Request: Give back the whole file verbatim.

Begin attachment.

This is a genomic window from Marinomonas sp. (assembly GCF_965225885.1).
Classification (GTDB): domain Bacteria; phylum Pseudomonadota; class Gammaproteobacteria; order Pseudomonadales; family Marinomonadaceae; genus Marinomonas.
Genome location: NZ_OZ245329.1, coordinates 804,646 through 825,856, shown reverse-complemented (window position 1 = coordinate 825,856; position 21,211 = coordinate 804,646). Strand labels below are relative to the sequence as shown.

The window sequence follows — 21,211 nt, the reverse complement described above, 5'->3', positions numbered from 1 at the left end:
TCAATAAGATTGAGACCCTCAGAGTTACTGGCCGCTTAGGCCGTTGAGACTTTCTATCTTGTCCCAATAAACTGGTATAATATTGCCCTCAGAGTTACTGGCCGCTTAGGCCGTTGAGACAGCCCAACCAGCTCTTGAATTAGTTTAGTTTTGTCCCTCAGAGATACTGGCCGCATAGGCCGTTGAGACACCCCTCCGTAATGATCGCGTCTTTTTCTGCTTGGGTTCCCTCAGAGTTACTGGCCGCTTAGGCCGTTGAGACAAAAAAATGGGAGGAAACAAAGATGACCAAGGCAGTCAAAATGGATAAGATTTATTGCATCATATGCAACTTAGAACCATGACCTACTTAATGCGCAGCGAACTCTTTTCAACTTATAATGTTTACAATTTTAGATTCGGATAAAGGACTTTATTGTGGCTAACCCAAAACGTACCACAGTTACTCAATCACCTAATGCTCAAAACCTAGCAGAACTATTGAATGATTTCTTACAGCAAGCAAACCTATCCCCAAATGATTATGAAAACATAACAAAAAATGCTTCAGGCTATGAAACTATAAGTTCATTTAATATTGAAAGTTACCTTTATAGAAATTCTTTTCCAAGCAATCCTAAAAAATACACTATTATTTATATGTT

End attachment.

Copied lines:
This is a genomic window from Marinomonas sp. (assembly GCF_965225885.1).
Classification (GTDB): domain Bacteria; phylum Pseudomonadota; class Gammaproteobacteria; order Pseudomonadales; family Marinomonadaceae; genus Marinomonas.
Genome location: NZ_OZ245329.1, coordinates 804,646 through 825,856, shown reverse-complemented (window position 1 = coordinate 825,856; position 21,211 = coordinate 804,646). Strand labels below are relative to the sequence as shown.

The window sequence follows — 21,211 nt, the reverse complement described above, 5'->3', positions numbered from 1 at the left end:
TCAATAAGATTGAGACCCTCAGAGTTACTGGCCGCTTAGGCCGTTGAGACTTTCTATCTTGTCCCAATAAACTGGTATAATATTGCCCTCAGAGTTACTGGCCGCTTAGGCCGTTGAGACAGCCCAACCAGCTCTTGAATTAGTTTAGTTTTGTCCCTCAGAGATACTGGCCGCATAGGCCGTTGAGACACCCCTCCGTAATGATCGCGTCTTTTTCTGCTTGGGTTCCCTCAGAGTTACTGGCCGCTTAGGCCGTTGAGACAAAAAAATGGGAGGAAACAAAGATGACCAAGGCAGTCAAAATGGATAAGATTTATTGCATCATATGCAACTTAGAACCATGACCTACTTAATGCGCAGCGAACTCTTTTCAACTTATAATGTTTACAATTTTAGATTCGGATAAAGGACTTTATTGTGGCTAACCCAAAACGTACCACAGTTACTCAATCACCTAATGCTCAAAACCTAGCAGAACTATTGAATGATTTCTTACAGCAAGCAAACCTATCCCCAAATGATTATGAAAACATAACAAAAAATGCTTCAGGCTATGAAACTATAAGTTCATTTAATATTGAAAGTTACCTTTATAGAAATTCTTTTCCAAGCAATCCTAAAAAATACACTATTATTTATATGTT